New gas pipelines from non-EU countries
The new rules give exclusive competence to the EU when it comes to agreements on new EU gas lines with non-EU countries. The member state in which the pipeline’s first entry point is located shall consult the non-EU country concerned before deciding on an exemption based on EU rules. The Commission will take the binding decision on whether to grant the exemption. If the member state’s assessment differs from that of the Commission, it is the Commission’s assessment which prevails.
The Commission may also authorise a member state to open negotiations with a non-EU country, unless it considers this to be in conflict with EU law or detrimental to competition or security of supply. Before signing such an agreement, the member state shall notify the text of the agreement to the Commission and receive its authorisation to sign.
The European Parliament also included in the text that under no circumstances should an agreement between a member state and a non-EU country lead to the implementation of this directive being delayed. Member states will have nine months to bring their national legislation in line with this directive.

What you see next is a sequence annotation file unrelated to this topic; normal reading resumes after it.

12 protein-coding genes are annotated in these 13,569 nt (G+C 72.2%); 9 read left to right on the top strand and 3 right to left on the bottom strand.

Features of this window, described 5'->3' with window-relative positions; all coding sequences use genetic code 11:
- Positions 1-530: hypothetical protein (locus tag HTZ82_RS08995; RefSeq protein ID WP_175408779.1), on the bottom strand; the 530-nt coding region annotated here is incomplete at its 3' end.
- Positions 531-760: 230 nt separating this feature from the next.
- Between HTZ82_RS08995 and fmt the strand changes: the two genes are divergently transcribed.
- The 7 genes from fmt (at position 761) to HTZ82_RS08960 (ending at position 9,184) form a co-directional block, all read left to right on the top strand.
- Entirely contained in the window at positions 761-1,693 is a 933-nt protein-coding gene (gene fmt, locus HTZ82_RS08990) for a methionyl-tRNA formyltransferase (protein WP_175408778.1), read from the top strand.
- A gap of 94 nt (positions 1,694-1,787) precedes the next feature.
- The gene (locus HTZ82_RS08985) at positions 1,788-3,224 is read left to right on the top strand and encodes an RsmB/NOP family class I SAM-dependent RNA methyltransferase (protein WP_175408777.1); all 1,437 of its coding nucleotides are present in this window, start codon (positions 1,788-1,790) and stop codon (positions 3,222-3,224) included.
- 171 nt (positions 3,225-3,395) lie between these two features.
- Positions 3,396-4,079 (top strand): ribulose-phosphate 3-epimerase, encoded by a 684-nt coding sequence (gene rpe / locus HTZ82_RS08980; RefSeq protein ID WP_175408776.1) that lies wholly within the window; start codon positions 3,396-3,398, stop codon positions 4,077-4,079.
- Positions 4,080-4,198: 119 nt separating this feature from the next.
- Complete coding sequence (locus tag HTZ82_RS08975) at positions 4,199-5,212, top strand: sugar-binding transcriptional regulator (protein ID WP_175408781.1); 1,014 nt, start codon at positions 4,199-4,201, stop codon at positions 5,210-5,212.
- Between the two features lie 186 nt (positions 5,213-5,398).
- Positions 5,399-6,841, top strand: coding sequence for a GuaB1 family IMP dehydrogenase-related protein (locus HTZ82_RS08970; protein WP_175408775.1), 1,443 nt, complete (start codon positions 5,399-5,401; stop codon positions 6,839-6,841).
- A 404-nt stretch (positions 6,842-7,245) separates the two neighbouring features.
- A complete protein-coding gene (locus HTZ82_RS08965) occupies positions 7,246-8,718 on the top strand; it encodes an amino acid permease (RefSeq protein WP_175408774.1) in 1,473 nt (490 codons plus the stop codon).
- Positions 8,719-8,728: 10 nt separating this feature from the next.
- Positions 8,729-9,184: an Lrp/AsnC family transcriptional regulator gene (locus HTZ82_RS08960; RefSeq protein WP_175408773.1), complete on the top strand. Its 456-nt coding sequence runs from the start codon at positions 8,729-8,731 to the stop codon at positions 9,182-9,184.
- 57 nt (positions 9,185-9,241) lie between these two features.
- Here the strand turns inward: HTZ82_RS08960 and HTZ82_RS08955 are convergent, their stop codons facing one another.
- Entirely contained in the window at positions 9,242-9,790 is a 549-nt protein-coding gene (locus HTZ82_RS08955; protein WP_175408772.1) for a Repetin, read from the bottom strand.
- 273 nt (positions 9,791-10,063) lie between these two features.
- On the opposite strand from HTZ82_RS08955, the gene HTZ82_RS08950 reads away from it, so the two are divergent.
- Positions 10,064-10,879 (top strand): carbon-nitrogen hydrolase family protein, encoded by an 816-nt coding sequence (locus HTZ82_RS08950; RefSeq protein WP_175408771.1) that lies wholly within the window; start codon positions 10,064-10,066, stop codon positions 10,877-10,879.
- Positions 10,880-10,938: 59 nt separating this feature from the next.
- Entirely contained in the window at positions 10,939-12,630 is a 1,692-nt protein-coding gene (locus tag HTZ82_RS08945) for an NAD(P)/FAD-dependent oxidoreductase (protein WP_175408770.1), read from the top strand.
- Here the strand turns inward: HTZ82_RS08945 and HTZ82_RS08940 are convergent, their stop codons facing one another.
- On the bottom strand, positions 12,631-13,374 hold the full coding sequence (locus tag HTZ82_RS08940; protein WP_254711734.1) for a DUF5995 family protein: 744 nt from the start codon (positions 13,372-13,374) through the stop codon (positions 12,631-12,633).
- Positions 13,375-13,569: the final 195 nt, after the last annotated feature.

Existing gas pipelines from non-EU countries
For derogations for existing pipelines (connected to EU pipelines before the entry into force of this directive), the member state in which the first entry point of the pipeline is located may derogate from the new rules, provided this derogation is not detrimental to competition in the EU. Member states can decide on a derogation within one year after the entry into force of the directive. If the pipeline is located in the territory of more than one member state, it shall consult the other member states before granting such a derogation.
After the deal was reached, rapporteur Jerzy Buzek (EPP, PL) said: “Many wanted to see these negotiations fail as, without this agreement, EU rules would not be applicable to gas pipelines from non-EU countries. With today’s deal, all future gas pipelines from non-EU countries, including Nord Stream 2, will have to abide by EU rules. This has always been the main goal of the European Parliament and I am delighted that this is today confirmed in the agreement with the Council.”
The deal will now be put to the Industry, Research and Energy Committee and plenary for approval as well as to the Council. The Directive will enter into force 20 days after publication in the Official Journal.
Share of renewable energy in the EU up to 17.5% in 2017